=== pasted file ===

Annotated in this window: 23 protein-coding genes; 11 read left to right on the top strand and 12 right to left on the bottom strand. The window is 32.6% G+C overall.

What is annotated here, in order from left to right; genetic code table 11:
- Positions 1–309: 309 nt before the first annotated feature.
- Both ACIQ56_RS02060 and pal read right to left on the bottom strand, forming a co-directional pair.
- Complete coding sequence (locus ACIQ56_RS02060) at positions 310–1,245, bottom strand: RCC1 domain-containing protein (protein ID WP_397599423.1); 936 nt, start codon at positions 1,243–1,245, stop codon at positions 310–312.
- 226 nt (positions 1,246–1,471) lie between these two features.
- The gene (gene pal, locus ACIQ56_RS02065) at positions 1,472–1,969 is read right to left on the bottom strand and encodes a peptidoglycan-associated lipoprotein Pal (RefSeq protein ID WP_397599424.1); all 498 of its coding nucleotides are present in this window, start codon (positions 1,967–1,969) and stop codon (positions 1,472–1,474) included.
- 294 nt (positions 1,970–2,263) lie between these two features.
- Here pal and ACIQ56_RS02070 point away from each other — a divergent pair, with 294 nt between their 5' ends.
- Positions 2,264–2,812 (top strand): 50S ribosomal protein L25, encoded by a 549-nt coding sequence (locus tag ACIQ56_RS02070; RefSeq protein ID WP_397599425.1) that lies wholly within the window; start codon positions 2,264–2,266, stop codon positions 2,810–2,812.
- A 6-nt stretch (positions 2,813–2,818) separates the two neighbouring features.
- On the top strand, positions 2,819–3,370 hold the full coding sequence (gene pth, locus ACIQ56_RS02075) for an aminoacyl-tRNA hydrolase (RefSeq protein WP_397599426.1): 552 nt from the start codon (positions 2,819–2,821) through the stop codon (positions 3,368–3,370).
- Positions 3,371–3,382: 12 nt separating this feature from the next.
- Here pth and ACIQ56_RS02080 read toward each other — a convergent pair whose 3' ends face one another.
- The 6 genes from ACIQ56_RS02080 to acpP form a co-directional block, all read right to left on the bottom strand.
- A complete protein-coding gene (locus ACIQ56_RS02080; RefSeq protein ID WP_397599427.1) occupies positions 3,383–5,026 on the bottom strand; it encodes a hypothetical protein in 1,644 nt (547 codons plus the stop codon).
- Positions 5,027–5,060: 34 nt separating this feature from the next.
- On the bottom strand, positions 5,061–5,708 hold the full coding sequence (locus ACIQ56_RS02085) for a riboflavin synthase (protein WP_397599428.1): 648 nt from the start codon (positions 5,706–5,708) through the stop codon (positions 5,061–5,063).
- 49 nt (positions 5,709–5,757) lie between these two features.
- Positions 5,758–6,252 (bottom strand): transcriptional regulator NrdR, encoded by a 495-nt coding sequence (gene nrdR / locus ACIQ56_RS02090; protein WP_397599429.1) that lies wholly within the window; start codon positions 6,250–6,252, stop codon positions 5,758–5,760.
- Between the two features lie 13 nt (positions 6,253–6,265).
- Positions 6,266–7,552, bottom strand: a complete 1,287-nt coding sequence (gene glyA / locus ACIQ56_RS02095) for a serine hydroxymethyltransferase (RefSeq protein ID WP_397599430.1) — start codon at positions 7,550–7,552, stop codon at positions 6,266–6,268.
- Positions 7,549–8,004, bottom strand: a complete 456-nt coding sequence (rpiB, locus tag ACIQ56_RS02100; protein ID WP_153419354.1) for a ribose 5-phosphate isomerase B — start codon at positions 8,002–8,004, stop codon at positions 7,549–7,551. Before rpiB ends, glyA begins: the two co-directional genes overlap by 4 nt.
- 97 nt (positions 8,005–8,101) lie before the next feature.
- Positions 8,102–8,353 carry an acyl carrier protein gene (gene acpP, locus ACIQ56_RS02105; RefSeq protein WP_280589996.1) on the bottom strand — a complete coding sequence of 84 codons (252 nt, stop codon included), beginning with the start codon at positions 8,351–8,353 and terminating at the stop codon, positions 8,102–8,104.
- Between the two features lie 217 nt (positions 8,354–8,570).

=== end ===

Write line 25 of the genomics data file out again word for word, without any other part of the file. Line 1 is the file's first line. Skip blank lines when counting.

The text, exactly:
- Positions 8,102–8,353 carry an acyl carrier protein gene (gene acpP, locus ACIQ56_RS02105; RefSeq protein WP_280589996.1) on the bottom strand — a complete coding sequence of 84 codons (252 nt, stop codon included), beginning with the start codon at positions 8,351–8,353 and terminating at the stop codon, positions 8,102–8,104.